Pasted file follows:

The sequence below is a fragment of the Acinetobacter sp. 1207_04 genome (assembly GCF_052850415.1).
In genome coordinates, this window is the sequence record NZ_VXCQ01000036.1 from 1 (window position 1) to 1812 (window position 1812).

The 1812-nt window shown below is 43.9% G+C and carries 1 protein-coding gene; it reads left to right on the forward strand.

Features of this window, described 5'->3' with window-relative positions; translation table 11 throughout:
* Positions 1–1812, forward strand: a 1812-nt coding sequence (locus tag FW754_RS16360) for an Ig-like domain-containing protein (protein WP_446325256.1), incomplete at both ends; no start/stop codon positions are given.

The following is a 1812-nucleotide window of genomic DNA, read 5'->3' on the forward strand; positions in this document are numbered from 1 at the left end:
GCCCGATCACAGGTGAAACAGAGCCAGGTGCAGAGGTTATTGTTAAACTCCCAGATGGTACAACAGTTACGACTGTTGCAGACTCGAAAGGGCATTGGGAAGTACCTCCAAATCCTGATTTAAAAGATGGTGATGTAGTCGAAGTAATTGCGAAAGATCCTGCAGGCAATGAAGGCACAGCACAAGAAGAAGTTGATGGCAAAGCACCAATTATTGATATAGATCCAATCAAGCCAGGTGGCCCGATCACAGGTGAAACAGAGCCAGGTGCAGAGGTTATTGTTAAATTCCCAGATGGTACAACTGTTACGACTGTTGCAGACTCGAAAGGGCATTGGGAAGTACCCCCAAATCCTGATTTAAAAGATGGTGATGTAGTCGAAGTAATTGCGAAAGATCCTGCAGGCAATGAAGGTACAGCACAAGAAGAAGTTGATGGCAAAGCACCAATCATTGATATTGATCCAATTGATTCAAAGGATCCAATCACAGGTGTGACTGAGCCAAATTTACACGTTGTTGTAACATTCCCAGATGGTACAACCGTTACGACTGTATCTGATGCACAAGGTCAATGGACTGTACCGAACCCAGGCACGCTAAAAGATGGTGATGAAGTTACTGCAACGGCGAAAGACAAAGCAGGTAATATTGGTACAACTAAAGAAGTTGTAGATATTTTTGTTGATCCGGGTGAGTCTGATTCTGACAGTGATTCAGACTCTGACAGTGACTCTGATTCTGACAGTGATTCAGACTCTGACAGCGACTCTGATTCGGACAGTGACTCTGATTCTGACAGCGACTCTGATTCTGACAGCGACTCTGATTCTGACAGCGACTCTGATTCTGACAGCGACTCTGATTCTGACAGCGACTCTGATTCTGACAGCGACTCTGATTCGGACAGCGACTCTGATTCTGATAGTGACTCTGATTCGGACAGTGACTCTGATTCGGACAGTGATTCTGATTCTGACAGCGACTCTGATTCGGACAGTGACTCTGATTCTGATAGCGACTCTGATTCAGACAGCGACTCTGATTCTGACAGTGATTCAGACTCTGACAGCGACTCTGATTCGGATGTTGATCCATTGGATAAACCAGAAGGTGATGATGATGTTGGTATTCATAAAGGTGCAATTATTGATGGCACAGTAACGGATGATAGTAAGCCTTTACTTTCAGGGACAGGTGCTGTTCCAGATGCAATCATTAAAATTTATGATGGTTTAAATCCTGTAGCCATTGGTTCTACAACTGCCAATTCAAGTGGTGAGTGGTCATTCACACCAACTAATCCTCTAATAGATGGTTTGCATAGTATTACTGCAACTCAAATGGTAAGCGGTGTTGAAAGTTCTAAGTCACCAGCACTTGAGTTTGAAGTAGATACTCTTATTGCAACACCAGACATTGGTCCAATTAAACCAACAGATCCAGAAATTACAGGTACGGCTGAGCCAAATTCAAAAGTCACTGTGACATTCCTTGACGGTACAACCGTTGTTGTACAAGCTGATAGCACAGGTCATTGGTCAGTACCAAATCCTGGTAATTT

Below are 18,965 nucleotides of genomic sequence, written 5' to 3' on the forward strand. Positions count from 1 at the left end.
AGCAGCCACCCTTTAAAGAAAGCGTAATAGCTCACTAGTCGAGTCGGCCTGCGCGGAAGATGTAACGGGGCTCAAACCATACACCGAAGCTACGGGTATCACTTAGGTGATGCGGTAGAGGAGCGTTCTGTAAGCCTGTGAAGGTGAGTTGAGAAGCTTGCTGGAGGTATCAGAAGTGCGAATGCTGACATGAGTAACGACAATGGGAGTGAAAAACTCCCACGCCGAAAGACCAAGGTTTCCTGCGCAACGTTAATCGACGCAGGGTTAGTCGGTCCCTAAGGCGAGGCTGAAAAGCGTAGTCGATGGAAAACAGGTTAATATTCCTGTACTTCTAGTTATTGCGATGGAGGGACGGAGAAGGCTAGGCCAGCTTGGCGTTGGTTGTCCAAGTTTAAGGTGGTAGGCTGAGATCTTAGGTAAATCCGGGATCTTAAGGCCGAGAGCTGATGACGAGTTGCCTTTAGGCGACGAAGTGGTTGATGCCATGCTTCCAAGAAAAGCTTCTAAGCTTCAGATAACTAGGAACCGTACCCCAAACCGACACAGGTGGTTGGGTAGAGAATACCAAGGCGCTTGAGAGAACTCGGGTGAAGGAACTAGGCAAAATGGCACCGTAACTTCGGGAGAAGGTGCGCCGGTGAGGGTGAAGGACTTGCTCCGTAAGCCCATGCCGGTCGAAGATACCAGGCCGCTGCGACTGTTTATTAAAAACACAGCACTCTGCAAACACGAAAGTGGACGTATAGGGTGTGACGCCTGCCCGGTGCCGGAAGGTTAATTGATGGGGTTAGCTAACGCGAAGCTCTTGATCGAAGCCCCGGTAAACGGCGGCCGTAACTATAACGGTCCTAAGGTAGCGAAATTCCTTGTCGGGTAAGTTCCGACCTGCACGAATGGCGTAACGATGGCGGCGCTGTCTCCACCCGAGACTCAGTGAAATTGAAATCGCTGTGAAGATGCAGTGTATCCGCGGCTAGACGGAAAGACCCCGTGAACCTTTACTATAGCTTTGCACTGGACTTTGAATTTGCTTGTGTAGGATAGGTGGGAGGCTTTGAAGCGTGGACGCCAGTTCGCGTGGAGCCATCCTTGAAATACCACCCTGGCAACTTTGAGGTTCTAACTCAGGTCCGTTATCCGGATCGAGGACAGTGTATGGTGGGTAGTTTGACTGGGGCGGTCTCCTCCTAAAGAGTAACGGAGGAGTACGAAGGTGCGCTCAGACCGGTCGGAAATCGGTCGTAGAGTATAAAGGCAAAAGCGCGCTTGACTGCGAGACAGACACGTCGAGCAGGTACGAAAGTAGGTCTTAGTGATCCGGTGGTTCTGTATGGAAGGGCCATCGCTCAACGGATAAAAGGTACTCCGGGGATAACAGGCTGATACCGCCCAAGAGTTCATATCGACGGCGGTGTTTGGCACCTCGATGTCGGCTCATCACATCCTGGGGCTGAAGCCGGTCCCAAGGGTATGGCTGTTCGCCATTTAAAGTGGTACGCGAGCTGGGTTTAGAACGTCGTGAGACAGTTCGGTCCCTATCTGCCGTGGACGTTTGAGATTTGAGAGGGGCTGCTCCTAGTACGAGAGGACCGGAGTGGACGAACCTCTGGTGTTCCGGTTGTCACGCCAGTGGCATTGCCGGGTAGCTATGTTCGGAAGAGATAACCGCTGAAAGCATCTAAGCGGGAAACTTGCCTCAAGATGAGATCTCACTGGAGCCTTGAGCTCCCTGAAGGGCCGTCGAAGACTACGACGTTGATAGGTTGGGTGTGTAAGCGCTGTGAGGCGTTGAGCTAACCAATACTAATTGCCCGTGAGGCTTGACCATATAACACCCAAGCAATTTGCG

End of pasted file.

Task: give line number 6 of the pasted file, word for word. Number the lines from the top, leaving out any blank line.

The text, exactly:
The following is a 1812-nucleotide window of genomic DNA, read 5'->3' on the forward strand; positions in this document are numbered from 1 at the left end: